'Heart and risk and sacrifice': Film celebrates sailors' rescue off Newfoundland
People from Lawn and St. Lawrence sprang into action when the USS Truxtun and USS Pollux were in trouble
It was four o'clock on a February morning and no one could see anything. The two ships were on rocks, oil was gushing everywhere and the sailors had to swim for it.
The ships were U.S. navy vessels — destroyer USS Truxtun and supply ship USS Pollux — en route to Placentia Bay, when they came upon a blistering winter storm that would eventually kill 203 sailors.
Another 186 men survived the ordeal, in large part thanks to the people of nearby St. Lawrence and Lawn, Newfoundland. Now, the story is told in a documentary called As If They Were Angels.
"The Newfoundlanders came out in the storm and risked their own lives to save sailors," said filmmaker Terry Strauss.
"I was absolutely blown away."
Ice and oil
It happened in 1942, at the height of the Second World War. The ships were headed to a U.S. naval base in Argentia when the trouble started.
A few sailors managed to make it to shore on their own, swimming through icy salt water and oil slicks.
As they did, people on land came to understand the catastrophe unfolding, and leapt into action.
They tied ropes around themselves and headed out into the water to pull sailors to safety.
They struggled for hours, dragging the Americans ashore one by one, where other volunteers warmed the victims by a fire, before taking them home for hot baths, clean clothes and warm beds.
"This is a story of such tremendous heart and risk and sacrifice on the part of the Newfoundland people. It's hard to imagine," said Strauss.
"Would you do that? Would you take those risks?"
If anyone should be able to imagine it, it's Strauss. Not only has she spent years immersed in the story of the wreck, she has a family connection.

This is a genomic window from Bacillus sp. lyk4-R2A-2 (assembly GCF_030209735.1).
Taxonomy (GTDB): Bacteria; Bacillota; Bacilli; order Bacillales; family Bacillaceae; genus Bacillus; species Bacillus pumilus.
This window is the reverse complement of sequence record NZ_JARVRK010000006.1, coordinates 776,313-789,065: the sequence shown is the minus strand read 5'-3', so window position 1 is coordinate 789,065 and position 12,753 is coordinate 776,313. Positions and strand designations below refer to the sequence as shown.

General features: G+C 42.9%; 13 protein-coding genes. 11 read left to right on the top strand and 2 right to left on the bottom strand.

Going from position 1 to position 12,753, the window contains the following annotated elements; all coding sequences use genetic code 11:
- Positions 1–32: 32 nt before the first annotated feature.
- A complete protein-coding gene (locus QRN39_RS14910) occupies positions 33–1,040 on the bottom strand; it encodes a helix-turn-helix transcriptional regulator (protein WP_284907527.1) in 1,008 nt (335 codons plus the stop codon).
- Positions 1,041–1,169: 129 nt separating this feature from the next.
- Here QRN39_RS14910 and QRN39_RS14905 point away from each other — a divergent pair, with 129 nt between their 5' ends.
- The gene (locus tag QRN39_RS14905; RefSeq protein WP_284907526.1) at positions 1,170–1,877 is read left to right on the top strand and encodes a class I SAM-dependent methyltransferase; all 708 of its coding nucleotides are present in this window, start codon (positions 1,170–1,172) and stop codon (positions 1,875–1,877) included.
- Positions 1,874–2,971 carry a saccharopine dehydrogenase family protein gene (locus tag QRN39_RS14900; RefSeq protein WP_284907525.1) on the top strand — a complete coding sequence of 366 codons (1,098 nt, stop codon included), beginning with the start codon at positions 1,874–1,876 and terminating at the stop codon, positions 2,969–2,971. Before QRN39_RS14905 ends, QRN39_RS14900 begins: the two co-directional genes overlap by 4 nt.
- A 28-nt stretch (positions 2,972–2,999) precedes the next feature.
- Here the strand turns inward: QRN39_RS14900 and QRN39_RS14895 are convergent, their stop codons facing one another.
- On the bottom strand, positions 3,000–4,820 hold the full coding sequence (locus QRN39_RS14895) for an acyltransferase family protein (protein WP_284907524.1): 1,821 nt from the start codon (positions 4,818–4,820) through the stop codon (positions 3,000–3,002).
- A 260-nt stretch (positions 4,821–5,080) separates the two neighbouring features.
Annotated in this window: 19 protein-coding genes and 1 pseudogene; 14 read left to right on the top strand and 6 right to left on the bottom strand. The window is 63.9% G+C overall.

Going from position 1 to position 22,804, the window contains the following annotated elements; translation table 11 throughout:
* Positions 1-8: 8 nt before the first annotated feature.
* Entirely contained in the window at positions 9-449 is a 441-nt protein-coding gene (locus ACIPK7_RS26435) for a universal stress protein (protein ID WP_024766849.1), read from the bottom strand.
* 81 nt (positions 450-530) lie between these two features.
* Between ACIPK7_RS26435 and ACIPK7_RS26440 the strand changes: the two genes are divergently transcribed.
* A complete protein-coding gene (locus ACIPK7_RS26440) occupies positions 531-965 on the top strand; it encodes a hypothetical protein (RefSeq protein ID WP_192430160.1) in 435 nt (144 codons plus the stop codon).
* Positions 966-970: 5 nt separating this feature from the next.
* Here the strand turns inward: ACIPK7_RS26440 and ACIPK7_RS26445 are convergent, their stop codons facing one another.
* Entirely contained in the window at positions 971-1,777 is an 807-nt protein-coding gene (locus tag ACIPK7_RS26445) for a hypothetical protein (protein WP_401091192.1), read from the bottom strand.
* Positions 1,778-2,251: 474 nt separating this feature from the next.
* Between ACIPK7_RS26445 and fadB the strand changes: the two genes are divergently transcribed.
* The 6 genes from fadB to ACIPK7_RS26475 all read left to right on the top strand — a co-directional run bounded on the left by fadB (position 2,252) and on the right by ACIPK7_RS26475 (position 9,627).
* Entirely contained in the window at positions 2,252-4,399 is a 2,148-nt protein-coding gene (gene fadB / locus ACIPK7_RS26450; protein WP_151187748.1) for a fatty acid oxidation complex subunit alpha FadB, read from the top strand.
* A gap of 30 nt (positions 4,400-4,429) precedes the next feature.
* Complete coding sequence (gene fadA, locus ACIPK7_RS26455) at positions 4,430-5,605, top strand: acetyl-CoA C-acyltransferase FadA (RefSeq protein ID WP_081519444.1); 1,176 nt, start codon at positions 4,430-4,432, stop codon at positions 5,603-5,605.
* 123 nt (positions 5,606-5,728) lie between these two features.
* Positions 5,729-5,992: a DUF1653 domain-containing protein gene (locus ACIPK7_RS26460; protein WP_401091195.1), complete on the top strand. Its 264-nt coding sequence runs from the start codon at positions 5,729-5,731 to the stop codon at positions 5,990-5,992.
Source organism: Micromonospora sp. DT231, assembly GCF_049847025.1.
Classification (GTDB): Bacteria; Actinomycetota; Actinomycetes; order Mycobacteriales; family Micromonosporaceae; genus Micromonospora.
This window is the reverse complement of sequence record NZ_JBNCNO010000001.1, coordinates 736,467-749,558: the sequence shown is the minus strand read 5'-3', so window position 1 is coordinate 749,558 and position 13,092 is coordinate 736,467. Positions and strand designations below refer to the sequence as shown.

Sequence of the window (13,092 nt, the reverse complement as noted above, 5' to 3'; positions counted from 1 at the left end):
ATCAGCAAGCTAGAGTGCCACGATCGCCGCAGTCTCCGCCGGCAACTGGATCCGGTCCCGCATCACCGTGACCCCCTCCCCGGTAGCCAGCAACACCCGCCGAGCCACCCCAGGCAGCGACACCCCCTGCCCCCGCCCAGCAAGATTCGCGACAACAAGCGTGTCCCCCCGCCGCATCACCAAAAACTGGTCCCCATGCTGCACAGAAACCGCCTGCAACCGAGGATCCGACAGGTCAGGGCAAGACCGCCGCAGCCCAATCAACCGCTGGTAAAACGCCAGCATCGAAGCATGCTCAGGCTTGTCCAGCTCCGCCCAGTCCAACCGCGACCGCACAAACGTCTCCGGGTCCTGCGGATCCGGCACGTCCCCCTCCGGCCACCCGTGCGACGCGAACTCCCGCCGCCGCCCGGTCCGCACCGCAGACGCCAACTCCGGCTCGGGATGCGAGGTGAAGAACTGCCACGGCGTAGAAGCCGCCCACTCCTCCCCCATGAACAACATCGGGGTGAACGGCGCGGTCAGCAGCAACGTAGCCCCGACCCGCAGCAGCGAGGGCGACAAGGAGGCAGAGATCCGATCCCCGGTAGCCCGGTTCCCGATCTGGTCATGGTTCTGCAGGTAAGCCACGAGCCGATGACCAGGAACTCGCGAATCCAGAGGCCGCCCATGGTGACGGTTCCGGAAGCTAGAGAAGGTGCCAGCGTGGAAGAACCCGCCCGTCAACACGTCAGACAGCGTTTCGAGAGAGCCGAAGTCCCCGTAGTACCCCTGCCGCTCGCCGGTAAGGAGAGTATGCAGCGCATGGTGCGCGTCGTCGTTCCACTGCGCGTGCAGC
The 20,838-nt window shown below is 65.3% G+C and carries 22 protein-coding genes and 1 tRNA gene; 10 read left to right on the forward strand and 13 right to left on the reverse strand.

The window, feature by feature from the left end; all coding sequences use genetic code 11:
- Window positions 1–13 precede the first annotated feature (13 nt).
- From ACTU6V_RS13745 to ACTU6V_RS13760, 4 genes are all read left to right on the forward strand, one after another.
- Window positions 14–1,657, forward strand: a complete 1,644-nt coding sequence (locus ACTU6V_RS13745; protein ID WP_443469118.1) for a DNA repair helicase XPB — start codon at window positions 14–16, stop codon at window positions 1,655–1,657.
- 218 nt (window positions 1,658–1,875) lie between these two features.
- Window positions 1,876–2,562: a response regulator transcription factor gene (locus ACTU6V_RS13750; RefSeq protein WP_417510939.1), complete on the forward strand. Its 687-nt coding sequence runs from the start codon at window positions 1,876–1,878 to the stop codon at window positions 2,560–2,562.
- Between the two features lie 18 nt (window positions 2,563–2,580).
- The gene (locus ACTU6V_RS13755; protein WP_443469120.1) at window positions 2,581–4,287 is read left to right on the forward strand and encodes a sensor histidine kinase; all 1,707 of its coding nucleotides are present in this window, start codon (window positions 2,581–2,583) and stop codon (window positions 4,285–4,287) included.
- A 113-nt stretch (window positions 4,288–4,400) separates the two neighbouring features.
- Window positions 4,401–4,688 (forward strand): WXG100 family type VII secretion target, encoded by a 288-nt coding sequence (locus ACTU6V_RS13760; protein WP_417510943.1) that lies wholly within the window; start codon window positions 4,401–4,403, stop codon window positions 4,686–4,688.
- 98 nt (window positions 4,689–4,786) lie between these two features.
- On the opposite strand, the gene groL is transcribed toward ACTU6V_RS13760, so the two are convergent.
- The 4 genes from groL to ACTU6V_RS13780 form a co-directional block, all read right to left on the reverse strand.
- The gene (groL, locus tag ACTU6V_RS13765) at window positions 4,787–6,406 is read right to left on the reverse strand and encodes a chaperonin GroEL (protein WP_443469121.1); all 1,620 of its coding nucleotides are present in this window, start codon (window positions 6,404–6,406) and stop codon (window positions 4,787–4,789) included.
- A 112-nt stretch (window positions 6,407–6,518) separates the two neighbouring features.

Her father was aboard the Pollux.
"My father would have died if they had not rescued the sailors, there's no question about it," she said. "I wouldn't have been here."
Strauss said her father helped with research, but they agreed the story couldn't simply be about his experience; the wreck had a far greater impact.
Hundreds of sailors and their families were shaped by that storm, including Lanier Phillips, the U.S. navy's first black sonar technician.
His widely recounted experience in St. Lawrence changed his perspective on race relations.
Phillips, who was a mess attendant aboard the Truxtun, said the Newfoundlanders treated him far better than white people in his home state, Georgia. It inspired him to break down barriers within the navy.
Strauss said many survivors felt a heightened sense of purpose after the wreck.
"In my father's case, certainly, he felt a responsibility to do something valuable in the world," she said.
"There had to be some kind of a result of the fact that they were rescued when so many others weren't."
The film had its world premiere at The Rooms in St. John's in 2018. More recently, it's been shown to soldout crowds at the Patriot Theater in Michigan. It debuts on the documentary Channel on Tuesday, February 18 at 9 pm ET/PT.
Strauss hopes other theatres and platforms will screen the movie — she'd also like to see the story developed into a major motion picture.
"I hear from audiences all the time," she said, "this is a story we need to hear now more than ever."
With files from On the Go